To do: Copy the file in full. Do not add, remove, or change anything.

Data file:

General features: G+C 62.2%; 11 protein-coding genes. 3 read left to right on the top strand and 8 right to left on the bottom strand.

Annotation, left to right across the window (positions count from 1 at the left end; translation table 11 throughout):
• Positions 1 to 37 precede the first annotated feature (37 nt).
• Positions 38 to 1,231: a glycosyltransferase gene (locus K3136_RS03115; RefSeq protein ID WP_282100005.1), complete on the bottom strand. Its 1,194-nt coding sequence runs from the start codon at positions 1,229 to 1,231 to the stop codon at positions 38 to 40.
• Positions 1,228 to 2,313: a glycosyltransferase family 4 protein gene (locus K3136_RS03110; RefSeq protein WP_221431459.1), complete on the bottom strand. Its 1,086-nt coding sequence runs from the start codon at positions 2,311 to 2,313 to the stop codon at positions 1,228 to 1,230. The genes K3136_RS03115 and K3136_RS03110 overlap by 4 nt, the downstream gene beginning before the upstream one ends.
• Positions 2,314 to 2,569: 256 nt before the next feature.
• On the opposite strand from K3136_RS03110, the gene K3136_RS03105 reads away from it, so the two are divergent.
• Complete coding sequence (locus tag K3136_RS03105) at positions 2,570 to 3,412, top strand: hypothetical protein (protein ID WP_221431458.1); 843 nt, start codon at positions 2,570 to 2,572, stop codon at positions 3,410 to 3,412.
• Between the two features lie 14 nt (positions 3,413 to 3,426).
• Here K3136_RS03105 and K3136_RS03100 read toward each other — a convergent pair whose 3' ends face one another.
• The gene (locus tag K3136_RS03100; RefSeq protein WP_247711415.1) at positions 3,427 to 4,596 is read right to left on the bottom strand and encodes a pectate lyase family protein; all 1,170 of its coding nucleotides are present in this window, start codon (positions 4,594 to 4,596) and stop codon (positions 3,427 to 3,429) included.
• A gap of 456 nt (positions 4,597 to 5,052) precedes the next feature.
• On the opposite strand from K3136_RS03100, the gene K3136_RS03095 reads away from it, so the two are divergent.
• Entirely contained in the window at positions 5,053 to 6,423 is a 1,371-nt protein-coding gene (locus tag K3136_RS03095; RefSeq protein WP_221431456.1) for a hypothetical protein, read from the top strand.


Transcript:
General features: G+C 62.2%; 11 protein-coding genes. 3 read left to right on the top strand and 8 right to left on the bottom strand.

Annotation, left to right across the window (positions count from 1 at the left end; translation table 11 throughout):
• Positions 1 to 37 precede the first annotated feature (37 nt).
• Positions 38 to 1,231: a glycosyltransferase gene (locus K3136_RS03115; RefSeq protein ID WP_282100005.1), complete on the bottom strand. Its 1,194-nt coding sequence runs from the start codon at positions 1,229 to 1,231 to the stop codon at positions 38 to 40.
• Positions 1,228 to 2,313: a glycosyltransferase family 4 protein gene (locus K3136_RS03110; RefSeq protein WP_221431459.1), complete on the bottom strand. Its 1,086-nt coding sequence runs from the start codon at positions 2,311 to 2,313 to the stop codon at positions 1,228 to 1,230. The genes K3136_RS03115 and K3136_RS03110 overlap by 4 nt, the downstream gene beginning before the upstream one ends.
• Positions 2,314 to 2,569: 256 nt before the next feature.
• On the opposite strand from K3136_RS03110, the gene K3136_RS03105 reads away from it, so the two are divergent.
• Complete coding sequence (locus tag K3136_RS03105) at positions 2,570 to 3,412, top strand: hypothetical protein (protein ID WP_221431458.1); 843 nt, start codon at positions 2,570 to 2,572, stop codon at positions 3,410 to 3,412.
• Between the two features lie 14 nt (positions 3,413 to 3,426).
• Here K3136_RS03105 and K3136_RS03100 read toward each other — a convergent pair whose 3' ends face one another.
• The gene (locus tag K3136_RS03100; RefSeq protein WP_247711415.1) at positions 3,427 to 4,596 is read right to left on the bottom strand and encodes a pectate lyase family protein; all 1,170 of its coding nucleotides are present in this window, start codon (positions 4,594 to 4,596) and stop codon (positions 3,427 to 3,429) included.
• A gap of 456 nt (positions 4,597 to 5,052) precedes the next feature.
• On the opposite strand from K3136_RS03100, the gene K3136_RS03095 reads away from it, so the two are divergent.
• Entirely contained in the window at positions 5,053 to 6,423 is a 1,371-nt protein-coding gene (locus tag K3136_RS03095; RefSeq protein WP_221431456.1) for a hypothetical protein, read from the top strand.